Lastly, some Christians foolishly argue that such terms as "new wine" and "mixed wine" in the Bible speak of non-alcoholic wine. But, new wine can still intoxicate according to Scripture (Isa. 24:7; Hosea 4:11; Joel 1:5), and mixed wine refers to special wines where various wines are mixed together and/or mixed with spices and does not refer to wine cut with water (Psalm 75:8, Song of Songs 8:2). God refers to pouring out the wine of His mixed wine on His enemies which does not mean He will dilute justice (Psa. 75:8). The only time such a practice is mentioned in the Bible is in regards to merchants who cut wine with to rob customers (Isa. 1:22).

The Bible speaks of grape juice (Num. 6:3) and if God meant to speak of non-alcoholic wine he would have used that word to avoid confusion.

All Bible believing Christians agree that drunkenness is a sin.

  • The Bible is abundantly clear that drunkenness is a sin (Deut. 21:20; Eccl. 10:17; Matt. 24:29; Lk. 12:45; 21:34; Rom. 13:13; I Cor. 5:11; Eph. 5:18; I Pet. 4:3).
  • The matter is so serious that no priest was to drink alcohol while performing their duties (Lev. 10:9; Ez. 44:21) though they could consume while not working (Num. 18:12, 27, 30),
  • no king was to drink while judging law (Pr. 31:4-5),
  • an elder/pastor cannot be a drunkard (I Tim. 3:3; Tit. 1:7),
  • and that no drunkard will inherit the kingdom of God (I Cor. 6:10; Galatians 5:21).

Sins associated with drunkenness include:

  • incest (Gen. 19:32-35),
  • violence (Pr. 4:17);
  • adultery (Rev. 17:2);
  • mockery and brawling (Prov. 20:1);
  • poverty (Prov. 21:17);
  • late night and early morning drinking (Isa. 5:11-12);
  • hallucinations (Isa. 28:7);
  • legendary antics (Isa. 5:22);
  • murder (2 Sam. 11:13),
  • gluttony and poverty (Prov. 23:20-21);
  • vomiting (Jer. 25:27, 48:26; Isa. 19:14);
  • staggering (Jer. 25:27; Ps. 107:27; Job 12:25);
  • madness (Jer. 51:7),
  • loudness combined with laughter and then prolonged sleep (Jer. 51:39);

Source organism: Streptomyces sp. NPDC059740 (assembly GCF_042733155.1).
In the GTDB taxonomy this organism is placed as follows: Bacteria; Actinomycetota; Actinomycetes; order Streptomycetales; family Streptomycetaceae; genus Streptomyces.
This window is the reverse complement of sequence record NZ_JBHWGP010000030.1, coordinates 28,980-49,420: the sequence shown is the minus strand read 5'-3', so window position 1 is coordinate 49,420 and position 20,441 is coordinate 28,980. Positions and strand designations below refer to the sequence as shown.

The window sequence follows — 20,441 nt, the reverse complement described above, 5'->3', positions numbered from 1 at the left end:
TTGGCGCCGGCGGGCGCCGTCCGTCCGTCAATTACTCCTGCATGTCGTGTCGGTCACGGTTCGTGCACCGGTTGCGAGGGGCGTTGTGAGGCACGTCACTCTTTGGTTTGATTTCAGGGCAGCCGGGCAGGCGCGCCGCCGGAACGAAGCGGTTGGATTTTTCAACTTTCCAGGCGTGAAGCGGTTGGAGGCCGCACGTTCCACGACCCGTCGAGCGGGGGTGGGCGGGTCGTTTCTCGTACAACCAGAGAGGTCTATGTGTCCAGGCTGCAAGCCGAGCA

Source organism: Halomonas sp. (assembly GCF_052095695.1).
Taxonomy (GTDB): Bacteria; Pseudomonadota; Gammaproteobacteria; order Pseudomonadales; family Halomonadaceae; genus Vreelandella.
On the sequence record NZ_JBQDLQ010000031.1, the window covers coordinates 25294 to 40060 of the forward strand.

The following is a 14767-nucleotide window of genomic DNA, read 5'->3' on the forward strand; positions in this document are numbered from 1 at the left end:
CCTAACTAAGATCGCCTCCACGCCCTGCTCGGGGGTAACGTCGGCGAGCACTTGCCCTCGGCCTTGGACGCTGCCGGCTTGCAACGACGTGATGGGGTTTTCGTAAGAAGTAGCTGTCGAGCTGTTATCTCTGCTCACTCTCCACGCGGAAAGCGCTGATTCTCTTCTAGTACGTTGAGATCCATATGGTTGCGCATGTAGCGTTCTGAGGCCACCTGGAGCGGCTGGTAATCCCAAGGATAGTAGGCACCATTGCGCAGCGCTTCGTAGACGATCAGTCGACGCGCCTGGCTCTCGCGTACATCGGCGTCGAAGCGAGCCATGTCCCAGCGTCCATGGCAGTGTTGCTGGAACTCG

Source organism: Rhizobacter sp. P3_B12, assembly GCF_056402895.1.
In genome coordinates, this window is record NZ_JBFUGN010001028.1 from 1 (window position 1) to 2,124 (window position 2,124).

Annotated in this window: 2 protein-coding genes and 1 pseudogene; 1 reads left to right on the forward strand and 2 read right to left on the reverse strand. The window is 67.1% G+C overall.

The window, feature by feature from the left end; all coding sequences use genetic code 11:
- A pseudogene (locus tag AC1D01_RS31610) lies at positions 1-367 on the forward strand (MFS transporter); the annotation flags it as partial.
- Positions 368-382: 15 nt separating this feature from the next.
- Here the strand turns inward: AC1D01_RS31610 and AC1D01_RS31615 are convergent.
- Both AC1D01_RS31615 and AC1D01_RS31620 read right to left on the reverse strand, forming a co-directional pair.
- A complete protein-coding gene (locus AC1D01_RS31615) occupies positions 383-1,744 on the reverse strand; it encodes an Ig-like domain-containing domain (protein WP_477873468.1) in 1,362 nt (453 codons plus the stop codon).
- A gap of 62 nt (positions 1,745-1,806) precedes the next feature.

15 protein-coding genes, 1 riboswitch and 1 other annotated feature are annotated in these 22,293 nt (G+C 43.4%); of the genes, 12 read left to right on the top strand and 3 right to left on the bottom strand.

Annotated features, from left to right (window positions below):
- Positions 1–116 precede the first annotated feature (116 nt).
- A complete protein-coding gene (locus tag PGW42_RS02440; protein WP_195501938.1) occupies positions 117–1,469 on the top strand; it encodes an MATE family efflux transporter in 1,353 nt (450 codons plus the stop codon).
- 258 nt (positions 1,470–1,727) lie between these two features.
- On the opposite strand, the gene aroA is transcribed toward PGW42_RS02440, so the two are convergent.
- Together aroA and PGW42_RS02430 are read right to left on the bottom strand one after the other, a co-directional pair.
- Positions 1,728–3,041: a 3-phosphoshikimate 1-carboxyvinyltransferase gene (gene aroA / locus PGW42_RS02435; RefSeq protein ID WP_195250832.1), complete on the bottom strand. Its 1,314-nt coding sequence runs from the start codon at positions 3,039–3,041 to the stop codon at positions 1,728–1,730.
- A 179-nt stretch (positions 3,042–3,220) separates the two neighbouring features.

• nakedness (Hab. 2:15; Lam. 4:21);
  • sloth (Joel 1:5);
  • escapism (Hosea 4:11);
  • depression (Lk. 21:34);
  • and staying up all night (I Thess. 5:7).

Prohibitionists wrongly teach that all drinking is a sin and that alcohol itself is an evil.

  • Psalm 104:14-15 He [God] makes grass grow for the cattle, and plants for man to cultivate-bringing forth food from the earth: wine that gladdens the heart of man…
  • John 2:1-11 is clear that Jesus first miracle was performing over 100 gallons of wine at a wedding party
  • Matthew 11:19 The Son of Man came eating and drinking, and they say, 'Here is a glutton and a drunkard, a friend of tax collectors and "sinners." ' But wisdom is proved right by her actions."

Abstentionists wrongly teach that drinking is not sinful but that all Christians should avoid drinking out of love for others and a desire to not cause anyone to stumble.

  • Hosea 2:8 She has not acknowledged that I was the one who gave her the grain, the new wine and oil, who lavished on her the silver and gold-which they used for Baal.
  • Matthew 11:19 The Son of Man came eating and drinking, and they say, 'Here is a glutton and a drunkard, a friend of tax collectors and "sinners." ' But wisdom is proved right by her actions."
  • I Tim. 4:1-5 The Spirit clearly says that in later times some will abandon the faith and follow deceiving spirits and things taught by demons. Such teachings come through hypocritical liars, whose consciences have been seared as with a hot iron. They forbid people to marry and order them to abstain from certain foods, which God created to be received with thanksgiving by those who believe and who know the truth. For everything God created is good, and nothing is to be rejected if it is received with thanksgiving, because it is consecrated by the word of God and prayer.
  • I Corinthians 10:31 So whether you eat or drink or whatever you do, do it all for the glory of God.

Moderationists rightly teach that drinking is not a sin and that Christian conscience must guide each person.

Wine is spoken of as both good and bad in the same verses (I Samuel 1:14, 24; 25:18, 37; Joel 1:5,10).

Apart from good feasting alcohol in Scripture is rightly used for:

  • communion (Matt. 26:29; Mk. 14:25; Lk. 22:18),
  • medicinal purposes (Prov. 31:6; I Timothy 5:23),
  • and OT worship (Num. 28:14).
  • Proverbs 3:9-10 Honor the Lord with your wealth, with the firstfruits of all your crops; then your barns will be filled to overflowing, and your vats will brim over with new wine.
  • Ecclesiastes 9:7 Go, eat your food with gladness, and drink your wine with a joyful heart..
  • Psalm 104:14-15 He makes grass grow for the cattle, and plants for man to cultivate-bringing forth food from the earth: wine that gladdens the heart of man, oil to make his face shine, and bread that sustains his heart.
  • Deut. 14:26 Use the silver to buy whatever you like: cattle, sheep, wine or other fermented drink, or anything you wish. Then you and your household shall eat there in the presence of the Lord your God and rejoice.
  • Romans 14:1-15:2

For further reading: God Gave Wine: What the Bible Says About Alcohol by Kenneth Gentry


next: Drugs